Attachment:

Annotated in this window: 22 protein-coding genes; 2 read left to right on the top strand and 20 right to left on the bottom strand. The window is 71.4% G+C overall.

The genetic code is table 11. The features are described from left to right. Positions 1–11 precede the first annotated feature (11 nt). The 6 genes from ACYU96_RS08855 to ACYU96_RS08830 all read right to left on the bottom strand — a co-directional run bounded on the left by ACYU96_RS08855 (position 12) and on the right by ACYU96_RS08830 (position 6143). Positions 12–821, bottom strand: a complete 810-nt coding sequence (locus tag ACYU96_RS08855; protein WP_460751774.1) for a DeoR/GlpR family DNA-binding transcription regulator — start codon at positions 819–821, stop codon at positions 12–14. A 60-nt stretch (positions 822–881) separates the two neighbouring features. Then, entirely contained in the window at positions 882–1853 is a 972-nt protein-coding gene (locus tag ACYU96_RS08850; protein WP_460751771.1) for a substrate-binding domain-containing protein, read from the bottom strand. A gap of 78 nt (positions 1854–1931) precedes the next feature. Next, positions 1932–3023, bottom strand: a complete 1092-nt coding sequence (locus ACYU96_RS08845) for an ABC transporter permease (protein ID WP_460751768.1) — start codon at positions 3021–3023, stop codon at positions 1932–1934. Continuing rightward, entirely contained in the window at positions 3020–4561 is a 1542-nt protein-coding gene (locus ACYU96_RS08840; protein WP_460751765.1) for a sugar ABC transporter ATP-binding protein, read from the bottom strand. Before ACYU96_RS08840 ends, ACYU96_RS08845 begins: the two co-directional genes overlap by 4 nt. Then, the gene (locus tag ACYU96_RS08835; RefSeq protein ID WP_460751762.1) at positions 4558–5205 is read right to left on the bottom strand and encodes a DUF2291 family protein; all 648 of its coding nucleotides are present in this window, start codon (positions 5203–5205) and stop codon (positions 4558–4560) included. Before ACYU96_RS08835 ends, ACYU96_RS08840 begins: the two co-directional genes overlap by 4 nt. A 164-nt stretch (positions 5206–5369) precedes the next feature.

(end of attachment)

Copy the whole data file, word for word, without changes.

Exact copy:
Annotated in this window: 22 protein-coding genes; 2 read left to right on the top strand and 20 right to left on the bottom strand. The window is 71.4% G+C overall.

The genetic code is table 11. The features are described from left to right. Positions 1–11 precede the first annotated feature (11 nt). The 6 genes from ACYU96_RS08855 to ACYU96_RS08830 all read right to left on the bottom strand — a co-directional run bounded on the left by ACYU96_RS08855 (position 12) and on the right by ACYU96_RS08830 (position 6143). Positions 12–821, bottom strand: a complete 810-nt coding sequence (locus tag ACYU96_RS08855; protein WP_460751774.1) for a DeoR/GlpR family DNA-binding transcription regulator — start codon at positions 819–821, stop codon at positions 12–14. A 60-nt stretch (positions 822–881) separates the two neighbouring features. Then, entirely contained in the window at positions 882–1853 is a 972-nt protein-coding gene (locus tag ACYU96_RS08850; protein WP_460751771.1) for a substrate-binding domain-containing protein, read from the bottom strand. A gap of 78 nt (positions 1854–1931) precedes the next feature. Next, positions 1932–3023, bottom strand: a complete 1092-nt coding sequence (locus ACYU96_RS08845) for an ABC transporter permease (protein ID WP_460751768.1) — start codon at positions 3021–3023, stop codon at positions 1932–1934. Continuing rightward, entirely contained in the window at positions 3020–4561 is a 1542-nt protein-coding gene (locus ACYU96_RS08840; protein WP_460751765.1) for a sugar ABC transporter ATP-binding protein, read from the bottom strand. Before ACYU96_RS08840 ends, ACYU96_RS08845 begins: the two co-directional genes overlap by 4 nt. Then, the gene (locus tag ACYU96_RS08835; RefSeq protein ID WP_460751762.1) at positions 4558–5205 is read right to left on the bottom strand and encodes a DUF2291 family protein; all 648 of its coding nucleotides are present in this window, start codon (positions 5203–5205) and stop codon (positions 4558–4560) included. Before ACYU96_RS08835 ends, ACYU96_RS08840 begins: the two co-directional genes overlap by 4 nt. A 164-nt stretch (positions 5206–5369) precedes the next feature.